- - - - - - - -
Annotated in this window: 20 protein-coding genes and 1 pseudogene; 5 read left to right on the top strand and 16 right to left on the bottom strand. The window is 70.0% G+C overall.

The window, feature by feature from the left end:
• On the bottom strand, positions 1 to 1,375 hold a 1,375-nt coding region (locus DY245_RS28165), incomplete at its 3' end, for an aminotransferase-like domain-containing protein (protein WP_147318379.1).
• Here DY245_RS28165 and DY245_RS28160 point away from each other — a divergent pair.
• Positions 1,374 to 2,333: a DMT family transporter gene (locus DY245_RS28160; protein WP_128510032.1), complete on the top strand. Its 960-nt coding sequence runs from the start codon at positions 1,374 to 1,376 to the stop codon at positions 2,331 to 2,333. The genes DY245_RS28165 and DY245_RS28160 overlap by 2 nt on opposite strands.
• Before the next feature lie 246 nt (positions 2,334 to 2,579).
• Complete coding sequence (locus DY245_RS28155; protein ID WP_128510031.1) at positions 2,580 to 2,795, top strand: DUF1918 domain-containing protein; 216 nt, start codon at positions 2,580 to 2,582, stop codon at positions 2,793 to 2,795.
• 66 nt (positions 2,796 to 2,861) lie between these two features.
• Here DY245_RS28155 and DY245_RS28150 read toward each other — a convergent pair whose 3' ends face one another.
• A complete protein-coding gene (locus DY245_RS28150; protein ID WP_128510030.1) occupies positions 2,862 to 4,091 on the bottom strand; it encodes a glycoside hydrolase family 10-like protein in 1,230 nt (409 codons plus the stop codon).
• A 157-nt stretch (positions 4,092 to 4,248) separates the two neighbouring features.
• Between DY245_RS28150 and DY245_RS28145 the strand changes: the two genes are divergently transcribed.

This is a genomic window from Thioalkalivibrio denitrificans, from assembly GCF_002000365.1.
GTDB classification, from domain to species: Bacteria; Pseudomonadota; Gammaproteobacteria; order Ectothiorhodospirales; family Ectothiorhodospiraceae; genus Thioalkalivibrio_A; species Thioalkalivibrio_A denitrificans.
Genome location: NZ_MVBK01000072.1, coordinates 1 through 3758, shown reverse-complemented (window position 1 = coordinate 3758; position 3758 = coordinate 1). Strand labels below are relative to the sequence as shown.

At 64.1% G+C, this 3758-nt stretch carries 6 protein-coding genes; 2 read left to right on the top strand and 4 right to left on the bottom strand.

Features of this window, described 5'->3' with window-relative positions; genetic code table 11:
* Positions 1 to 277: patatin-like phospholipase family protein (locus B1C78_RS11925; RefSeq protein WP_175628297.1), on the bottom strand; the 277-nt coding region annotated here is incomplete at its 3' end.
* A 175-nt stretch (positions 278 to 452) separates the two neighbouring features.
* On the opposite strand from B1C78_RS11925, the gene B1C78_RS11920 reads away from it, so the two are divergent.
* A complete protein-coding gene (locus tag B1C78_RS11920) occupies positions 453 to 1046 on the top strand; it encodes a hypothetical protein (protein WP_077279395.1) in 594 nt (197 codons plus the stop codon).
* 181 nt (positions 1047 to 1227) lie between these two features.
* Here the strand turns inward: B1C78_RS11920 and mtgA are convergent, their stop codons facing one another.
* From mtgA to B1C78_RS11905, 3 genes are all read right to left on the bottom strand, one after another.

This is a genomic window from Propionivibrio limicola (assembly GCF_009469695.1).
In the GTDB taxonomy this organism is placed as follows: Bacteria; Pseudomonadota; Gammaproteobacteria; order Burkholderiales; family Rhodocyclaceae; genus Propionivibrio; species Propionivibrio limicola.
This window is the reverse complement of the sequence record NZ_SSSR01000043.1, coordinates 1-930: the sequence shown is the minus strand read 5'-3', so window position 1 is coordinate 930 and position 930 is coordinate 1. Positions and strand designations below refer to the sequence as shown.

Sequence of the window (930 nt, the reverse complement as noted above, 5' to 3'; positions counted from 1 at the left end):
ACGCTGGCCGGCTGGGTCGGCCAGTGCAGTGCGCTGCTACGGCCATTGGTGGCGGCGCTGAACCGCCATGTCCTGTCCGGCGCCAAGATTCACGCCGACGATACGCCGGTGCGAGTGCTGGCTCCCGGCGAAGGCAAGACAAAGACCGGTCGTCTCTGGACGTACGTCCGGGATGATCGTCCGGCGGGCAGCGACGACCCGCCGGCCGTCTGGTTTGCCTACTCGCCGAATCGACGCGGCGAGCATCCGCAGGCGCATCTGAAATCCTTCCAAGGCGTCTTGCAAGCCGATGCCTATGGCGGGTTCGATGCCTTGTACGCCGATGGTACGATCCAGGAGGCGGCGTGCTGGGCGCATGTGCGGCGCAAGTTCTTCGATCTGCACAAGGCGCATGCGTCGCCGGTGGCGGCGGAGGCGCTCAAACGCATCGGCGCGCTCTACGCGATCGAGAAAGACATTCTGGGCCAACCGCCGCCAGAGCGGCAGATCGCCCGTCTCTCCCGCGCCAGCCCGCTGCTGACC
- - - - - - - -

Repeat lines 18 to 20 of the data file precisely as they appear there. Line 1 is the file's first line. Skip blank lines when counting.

* Positions 1 to 277: patatin-like phospholipase family protein (locus B1C78_RS11925; RefSeq protein WP_175628297.1), on the bottom strand; the 277-nt coding region annotated here is incomplete at its 3' end.
* A 175-nt stretch (positions 278 to 452) separates the two neighbouring features.
* On the opposite strand from B1C78_RS11925, the gene B1C78_RS11920 reads away from it, so the two are divergent.